Three Strategies to Compete in a Changing Market

Remember those New Year’s resolutions you made just a few weeks ago? Let me guess, eat healthier, lose weight and make 2018 your best year ever. Were there any resolutions to become an expert on Facebook marketing or working more with millennials or investors? Have you noticed we are in a changing real estate market? Not just regarding supply and demand. Rather a change on how people are buying and selling their property.

We just don’t compete with FSBOs anymore!

For example, Zillow Instant Offers is a program that allows sellers to receive offers from investors along with a CMA from a Zillow agent advertiser.

The NAR is protesting the recent agreement with Fannie Mae and Invitation Homes as it may intensify the housing shortage with rents rising as inventory shrinks. Freddie Mac wants to participate by financing midsize landlords that would also reduce inventory essentially competing against homebuyers.

How can we forget about Offer Pad, Open Door and low-ball offers from investors? Are you too old to remember when it all began with, We Buy Ugly Houses?

Many local brokers are working to establish their own database of inventory that may or may not be exclusive. The market is changing right before our very eyes from just a few years ago. How does one compete in a changing market?

Know Your Strengths

First, remember you can’t be all things to all people. However, we must become proficient at finding sellers or buyers of property.

We always start by defining your strengths and acknowledging the areas needing shoring up. For example, one person’s strengths may be technology, while another person still has an AOL email address. Take a moment to re-assess your core strengths. That is, where are you a rock star? Let’s work with something you love and are talented at instead of trying to be something you are not.

When the sixth grade parent-teacher conferences came for my daughter, Sydni, I was told she excelled at English, writing and literature. Then there was a suggestion that she might need a tutor for science. The teacher said, “We want to bring her grade up so that she is excelling at everything.” To which I thought, “Excel at everything? That’s impossible!”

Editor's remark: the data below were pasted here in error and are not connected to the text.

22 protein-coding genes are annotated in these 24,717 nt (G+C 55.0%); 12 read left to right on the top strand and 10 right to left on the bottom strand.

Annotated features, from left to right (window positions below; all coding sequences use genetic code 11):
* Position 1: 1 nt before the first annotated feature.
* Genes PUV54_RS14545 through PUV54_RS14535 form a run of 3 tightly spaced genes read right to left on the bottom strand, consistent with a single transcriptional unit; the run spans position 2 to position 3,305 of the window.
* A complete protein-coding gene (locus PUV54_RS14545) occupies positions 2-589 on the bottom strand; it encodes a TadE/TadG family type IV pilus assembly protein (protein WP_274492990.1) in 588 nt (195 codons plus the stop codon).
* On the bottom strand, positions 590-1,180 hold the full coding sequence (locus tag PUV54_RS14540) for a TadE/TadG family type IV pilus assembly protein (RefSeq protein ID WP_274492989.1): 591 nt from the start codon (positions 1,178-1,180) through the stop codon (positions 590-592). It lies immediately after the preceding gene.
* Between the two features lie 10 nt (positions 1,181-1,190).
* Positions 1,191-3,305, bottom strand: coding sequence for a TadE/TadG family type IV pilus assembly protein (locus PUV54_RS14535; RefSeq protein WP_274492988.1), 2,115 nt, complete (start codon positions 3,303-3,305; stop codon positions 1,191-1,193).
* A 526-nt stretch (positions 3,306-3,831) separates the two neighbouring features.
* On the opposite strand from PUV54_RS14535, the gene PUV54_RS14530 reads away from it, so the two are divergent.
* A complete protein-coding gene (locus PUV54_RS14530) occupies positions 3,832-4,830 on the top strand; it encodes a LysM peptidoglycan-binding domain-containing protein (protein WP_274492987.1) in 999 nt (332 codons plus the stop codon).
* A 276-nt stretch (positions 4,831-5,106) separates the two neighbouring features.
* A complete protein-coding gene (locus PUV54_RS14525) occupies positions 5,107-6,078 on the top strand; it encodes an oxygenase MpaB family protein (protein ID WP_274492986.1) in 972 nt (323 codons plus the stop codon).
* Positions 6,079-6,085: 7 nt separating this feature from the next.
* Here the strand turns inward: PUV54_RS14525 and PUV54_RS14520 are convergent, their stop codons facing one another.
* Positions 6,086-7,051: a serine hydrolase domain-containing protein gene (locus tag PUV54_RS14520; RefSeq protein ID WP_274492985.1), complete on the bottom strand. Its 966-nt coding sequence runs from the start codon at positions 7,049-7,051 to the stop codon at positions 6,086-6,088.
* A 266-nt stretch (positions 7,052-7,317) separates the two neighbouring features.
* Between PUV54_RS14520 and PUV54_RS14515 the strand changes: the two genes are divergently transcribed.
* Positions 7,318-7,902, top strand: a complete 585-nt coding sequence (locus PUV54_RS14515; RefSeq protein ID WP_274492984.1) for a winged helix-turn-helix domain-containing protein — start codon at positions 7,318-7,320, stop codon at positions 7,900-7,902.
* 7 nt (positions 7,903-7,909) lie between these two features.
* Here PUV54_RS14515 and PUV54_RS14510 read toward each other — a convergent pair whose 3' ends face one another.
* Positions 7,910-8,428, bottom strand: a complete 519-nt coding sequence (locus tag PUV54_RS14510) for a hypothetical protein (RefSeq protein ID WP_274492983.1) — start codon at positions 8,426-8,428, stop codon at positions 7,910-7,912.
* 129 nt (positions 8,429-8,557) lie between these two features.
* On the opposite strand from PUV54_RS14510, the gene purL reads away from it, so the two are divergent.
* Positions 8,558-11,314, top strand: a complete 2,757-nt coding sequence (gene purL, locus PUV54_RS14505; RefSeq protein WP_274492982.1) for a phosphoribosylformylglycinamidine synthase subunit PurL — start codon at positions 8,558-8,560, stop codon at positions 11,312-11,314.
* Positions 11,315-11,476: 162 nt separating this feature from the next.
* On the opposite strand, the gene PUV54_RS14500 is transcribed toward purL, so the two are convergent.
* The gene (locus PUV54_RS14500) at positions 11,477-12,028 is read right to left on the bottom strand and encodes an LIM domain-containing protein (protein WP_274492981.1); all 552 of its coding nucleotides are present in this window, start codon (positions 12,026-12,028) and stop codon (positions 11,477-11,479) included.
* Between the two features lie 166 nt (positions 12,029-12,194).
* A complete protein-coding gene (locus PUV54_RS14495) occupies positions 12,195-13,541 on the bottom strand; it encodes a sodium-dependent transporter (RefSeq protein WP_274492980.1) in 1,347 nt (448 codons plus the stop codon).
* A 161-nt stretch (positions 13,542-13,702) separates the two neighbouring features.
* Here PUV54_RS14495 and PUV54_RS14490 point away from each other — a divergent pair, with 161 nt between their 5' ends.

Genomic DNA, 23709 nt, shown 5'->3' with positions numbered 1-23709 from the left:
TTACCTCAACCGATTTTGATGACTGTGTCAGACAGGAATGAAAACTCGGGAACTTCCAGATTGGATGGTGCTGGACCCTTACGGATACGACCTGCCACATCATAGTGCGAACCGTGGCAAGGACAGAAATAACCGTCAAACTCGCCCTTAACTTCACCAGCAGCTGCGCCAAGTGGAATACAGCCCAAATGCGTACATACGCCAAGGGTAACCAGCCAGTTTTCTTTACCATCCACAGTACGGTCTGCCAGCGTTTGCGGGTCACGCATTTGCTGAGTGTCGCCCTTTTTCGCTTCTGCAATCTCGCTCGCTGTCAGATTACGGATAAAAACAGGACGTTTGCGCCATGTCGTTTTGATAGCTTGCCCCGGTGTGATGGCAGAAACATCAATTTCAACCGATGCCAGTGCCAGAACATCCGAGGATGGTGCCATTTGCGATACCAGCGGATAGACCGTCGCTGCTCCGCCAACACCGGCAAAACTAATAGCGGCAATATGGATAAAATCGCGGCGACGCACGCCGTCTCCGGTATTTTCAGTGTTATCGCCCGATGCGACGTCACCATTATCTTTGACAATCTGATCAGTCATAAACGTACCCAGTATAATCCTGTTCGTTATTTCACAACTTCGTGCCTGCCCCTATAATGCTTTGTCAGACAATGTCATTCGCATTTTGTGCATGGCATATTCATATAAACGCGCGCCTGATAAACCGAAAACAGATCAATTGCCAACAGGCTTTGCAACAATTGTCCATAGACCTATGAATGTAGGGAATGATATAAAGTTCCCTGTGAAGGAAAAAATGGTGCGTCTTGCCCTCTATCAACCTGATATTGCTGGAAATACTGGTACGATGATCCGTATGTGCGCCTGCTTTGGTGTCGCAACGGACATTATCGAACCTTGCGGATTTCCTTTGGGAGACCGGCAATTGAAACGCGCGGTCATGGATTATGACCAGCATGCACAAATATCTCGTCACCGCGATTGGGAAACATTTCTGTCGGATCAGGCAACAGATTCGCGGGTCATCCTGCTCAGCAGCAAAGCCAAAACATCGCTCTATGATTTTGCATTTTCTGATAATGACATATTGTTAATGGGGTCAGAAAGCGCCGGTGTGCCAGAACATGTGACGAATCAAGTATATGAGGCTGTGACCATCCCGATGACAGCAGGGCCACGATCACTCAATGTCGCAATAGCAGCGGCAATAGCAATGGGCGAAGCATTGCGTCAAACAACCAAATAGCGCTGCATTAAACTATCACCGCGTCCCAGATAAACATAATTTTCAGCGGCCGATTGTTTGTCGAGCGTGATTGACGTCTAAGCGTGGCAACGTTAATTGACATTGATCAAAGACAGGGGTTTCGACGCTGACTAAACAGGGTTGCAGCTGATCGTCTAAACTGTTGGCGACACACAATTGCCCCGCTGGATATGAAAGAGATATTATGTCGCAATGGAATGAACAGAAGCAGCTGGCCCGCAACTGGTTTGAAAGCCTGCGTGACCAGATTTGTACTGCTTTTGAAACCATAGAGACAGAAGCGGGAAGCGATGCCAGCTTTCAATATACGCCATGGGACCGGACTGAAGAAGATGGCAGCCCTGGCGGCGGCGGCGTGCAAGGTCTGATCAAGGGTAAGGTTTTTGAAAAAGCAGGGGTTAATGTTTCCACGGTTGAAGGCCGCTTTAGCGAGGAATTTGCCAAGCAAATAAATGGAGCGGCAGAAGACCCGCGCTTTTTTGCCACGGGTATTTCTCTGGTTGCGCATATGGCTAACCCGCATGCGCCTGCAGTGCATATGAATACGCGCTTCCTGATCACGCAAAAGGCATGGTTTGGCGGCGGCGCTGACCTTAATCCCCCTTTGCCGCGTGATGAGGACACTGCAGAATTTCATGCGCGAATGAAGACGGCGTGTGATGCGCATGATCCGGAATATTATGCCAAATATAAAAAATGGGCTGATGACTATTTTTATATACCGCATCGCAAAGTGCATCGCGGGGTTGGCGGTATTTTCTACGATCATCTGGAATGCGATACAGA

Can you imagine telling Tiger Woods that he should get a coach to help his free-throw shooting? Tiger is doing just fine in golf. He doesn’t need to waste time at the free-throw line. The same is true with you. Let’s work with your strengths and acknowledge that some areas need shoring up.

In our business model we hired Don as our accountant. Although I am a fan of QuickBooks and have worked within QuickBooks, the real question is, “Should I be doing QuickBooks? Or is my time better spent doing something else?”

Three Strategies to Succeed

If you have ever been on a date, then you understand marketing. If potential clients do not know you exist, you won’t make it past the 24-month threshold of success.

We suggest a three-prong approach to marketing to your ideal client. The first step is to determine our marketing budget. Which then begs the question, “How much is a client worth to you?” Are you a relationship builder or is burn-and-churn your style?

Once we determine how much a client is worth we can determine a reasonable marketing budget to go find that client. Even if a budget is minimal there are many effective ways to promote and create action. One example is working with the local pizza restaurant to staple your call-to-action flyer to their takeout and delivery pizza boxes.

Without accountability and measurement, it is easy to forget about those New Years’ resolutions. Why re-invent the wheel? Find someone who has done it before and hire them to reduce the time to your success. Have quarterly meetings to track last quarter’s goals and set realistic goals moving forward.

Using this three-prong approach ensures your clients and potential clients will see you build credibility as well as branding you and your services. These three simple strategies will continue to keep you productive and prosperous.

Once you become proficient at these strategies, or if you already accomplished them, the remaining pieces are to tweak your marketing.

Latest Articles

Dawn David

Dawn David: From Design to Deals

Real Estate Agent Magazine sat down with Dawn David, an associate broker at Corcoran with over two decades of expertise in New York real estate.